Saturday, September 27, 2008

The First Debate

In the debate last night both candidates agreed that the current government-created economic crisis was the result of "greed," which has to be reigned in. And Obama repeated his seriously weird idea that it was caused by the Bush administration "shredding" regulations. Why does he keep talking as if his opponent were Grover Cleveland, and not a fellow big-government liberal? Oh well, I guess it's a question that answers itself.

Here I can do no better than to quote Lawrence H. White, an economic historian whose specialty is the history of banking (so he does know a thing or two about these things):

(1) If an unusually large number of airplanes crash during a given week, do you blame gravity? No. Greed, like gravity, is a constant. It can’t explain why the number of crashes is higher than usual. (2.) What deregulation have we had in the last decade? Please tell me. On the contrary, we’ve had a strengthening of the Community Reinvestment Act, which has encouraged banks to make mortgage loans to borrowers who previously would have been rejected as non-creditworthy. And we’ve had the imposition of Basel II capital requirements, which have encouraged banks to game the accounting system through quasi-off-balance-sheet vehicles, unhelpfully reducing balance sheet transparency.

This pro-McCain video tells part of the story (make liberal use of the pause button as you watch):



I wonder what made these people think they could coerce private banks to behave like socialist enterprises without harming the banks. Or maybe they thought they could harm the banks without hurting any actual human beings. Or maybe they weren't thinking of it in either of these ways -- but then what?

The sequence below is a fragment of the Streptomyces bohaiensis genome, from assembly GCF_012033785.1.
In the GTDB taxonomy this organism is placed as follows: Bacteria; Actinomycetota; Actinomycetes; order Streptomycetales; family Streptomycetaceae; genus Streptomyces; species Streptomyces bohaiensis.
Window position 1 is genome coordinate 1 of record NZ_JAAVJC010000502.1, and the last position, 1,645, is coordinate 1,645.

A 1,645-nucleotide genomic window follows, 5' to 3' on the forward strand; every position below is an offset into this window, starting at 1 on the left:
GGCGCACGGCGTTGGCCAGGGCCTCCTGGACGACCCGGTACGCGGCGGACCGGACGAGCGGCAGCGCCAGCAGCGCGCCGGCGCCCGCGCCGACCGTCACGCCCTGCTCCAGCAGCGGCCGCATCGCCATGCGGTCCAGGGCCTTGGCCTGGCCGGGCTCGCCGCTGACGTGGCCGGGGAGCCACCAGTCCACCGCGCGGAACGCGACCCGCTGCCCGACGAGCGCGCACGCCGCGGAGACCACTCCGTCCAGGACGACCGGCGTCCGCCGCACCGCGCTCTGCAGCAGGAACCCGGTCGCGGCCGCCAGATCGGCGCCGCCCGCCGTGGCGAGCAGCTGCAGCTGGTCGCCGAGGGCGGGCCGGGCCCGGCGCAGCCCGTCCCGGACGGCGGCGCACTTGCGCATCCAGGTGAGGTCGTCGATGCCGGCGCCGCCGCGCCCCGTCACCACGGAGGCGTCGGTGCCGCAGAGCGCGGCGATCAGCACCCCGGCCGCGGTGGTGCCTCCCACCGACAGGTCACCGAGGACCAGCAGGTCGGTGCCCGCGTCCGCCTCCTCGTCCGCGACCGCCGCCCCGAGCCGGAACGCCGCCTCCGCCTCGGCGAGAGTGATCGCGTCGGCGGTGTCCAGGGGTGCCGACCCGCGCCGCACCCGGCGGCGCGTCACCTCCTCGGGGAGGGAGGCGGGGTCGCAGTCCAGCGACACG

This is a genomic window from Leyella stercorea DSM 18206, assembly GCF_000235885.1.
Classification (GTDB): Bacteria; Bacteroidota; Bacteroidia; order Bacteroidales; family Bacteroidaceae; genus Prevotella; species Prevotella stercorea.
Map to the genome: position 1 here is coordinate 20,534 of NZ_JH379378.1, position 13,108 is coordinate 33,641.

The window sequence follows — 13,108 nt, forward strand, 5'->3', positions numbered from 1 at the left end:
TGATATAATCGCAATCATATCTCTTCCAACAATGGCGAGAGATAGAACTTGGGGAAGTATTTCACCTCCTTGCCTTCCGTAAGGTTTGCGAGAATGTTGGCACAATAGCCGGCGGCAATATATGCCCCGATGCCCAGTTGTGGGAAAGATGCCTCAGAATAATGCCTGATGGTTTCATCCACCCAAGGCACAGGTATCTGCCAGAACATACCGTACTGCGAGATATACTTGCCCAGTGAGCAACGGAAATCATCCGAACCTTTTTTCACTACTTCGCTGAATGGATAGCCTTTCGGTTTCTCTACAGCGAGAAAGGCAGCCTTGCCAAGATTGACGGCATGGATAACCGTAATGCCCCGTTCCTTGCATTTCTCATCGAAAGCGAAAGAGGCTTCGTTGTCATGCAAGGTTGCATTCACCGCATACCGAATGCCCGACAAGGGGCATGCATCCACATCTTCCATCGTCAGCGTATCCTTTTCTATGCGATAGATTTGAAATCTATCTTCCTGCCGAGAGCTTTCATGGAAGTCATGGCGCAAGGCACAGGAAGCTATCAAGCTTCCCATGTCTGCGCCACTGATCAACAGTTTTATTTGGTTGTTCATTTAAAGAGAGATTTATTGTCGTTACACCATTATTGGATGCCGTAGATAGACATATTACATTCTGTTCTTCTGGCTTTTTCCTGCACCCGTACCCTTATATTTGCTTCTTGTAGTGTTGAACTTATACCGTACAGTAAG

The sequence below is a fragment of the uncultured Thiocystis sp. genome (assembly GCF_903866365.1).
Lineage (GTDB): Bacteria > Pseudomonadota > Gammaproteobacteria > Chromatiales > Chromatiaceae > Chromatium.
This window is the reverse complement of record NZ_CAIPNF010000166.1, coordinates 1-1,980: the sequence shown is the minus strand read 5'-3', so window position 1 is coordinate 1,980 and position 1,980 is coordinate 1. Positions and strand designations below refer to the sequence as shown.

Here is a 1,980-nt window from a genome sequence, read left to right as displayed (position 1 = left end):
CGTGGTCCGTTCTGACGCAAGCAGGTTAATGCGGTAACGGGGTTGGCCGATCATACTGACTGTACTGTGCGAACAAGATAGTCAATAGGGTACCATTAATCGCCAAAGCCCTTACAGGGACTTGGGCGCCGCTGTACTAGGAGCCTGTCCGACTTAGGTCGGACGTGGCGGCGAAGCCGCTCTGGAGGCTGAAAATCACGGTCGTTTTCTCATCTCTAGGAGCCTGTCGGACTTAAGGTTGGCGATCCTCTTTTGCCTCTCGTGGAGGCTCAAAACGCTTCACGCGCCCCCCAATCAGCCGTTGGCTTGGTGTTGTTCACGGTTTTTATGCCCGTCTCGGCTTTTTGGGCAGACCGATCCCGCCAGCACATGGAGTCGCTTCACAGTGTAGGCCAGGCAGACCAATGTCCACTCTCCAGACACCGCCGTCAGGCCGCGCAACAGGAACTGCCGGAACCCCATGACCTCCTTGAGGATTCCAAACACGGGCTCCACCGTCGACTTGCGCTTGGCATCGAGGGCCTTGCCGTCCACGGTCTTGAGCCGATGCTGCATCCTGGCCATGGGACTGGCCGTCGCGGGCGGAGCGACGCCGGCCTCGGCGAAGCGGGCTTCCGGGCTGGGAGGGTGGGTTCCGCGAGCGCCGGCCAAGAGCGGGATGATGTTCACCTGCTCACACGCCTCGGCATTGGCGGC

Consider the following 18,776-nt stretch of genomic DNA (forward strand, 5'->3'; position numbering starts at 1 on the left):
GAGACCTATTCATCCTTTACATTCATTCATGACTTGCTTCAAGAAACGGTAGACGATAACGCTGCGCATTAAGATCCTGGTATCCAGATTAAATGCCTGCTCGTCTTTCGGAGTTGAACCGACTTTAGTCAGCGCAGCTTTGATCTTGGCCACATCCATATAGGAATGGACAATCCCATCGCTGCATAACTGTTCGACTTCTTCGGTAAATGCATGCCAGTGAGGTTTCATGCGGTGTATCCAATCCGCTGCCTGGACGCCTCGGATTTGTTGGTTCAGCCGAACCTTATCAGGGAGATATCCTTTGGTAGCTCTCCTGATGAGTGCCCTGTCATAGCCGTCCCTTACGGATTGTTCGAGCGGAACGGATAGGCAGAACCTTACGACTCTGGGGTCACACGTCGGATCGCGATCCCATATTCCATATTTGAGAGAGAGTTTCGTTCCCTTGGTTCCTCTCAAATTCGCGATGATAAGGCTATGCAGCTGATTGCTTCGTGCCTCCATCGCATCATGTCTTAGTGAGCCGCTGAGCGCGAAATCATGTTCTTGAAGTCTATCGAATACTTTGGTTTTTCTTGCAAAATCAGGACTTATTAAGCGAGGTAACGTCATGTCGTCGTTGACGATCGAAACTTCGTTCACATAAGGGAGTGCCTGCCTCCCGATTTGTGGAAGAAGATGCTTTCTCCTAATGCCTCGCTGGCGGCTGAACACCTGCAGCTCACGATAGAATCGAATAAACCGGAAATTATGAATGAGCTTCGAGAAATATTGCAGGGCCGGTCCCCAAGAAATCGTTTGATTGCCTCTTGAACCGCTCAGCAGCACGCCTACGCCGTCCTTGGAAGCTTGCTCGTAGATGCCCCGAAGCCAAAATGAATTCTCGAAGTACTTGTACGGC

The really alarming truth of the matter, which is very dangerous for us all, is that twenty years after humanity awakened from the nightmare of state socialism, we on the pro-market side seem to have lost the battle of ideas, if indeed it was ever about ideas at all. As Steve Horwitz explains here.
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Added Later: I just thought of something that could make the above-describe-policy, of pressuring private banks to act more like George Bailey charitable institutions, half-way rational. Maybe the perpetrators were thinking something like this: No requirement we place on banks can possibly endanger them, because we have a regulatory system that prohibits them from doing anything unsafe, and requires them only to do safe things. As long as they behave in a safe, prudent way, they can't fail. And if the banks do fail, that is the fault of whoever failed to put these safe-making regulations into the system. Necessarily, if anything goes wrong, it proves that we unregulated, or not regulated enough, for the simple reason that it shows that the regulations that would have saved us were not in place. How many different things are wrong with what I just said?
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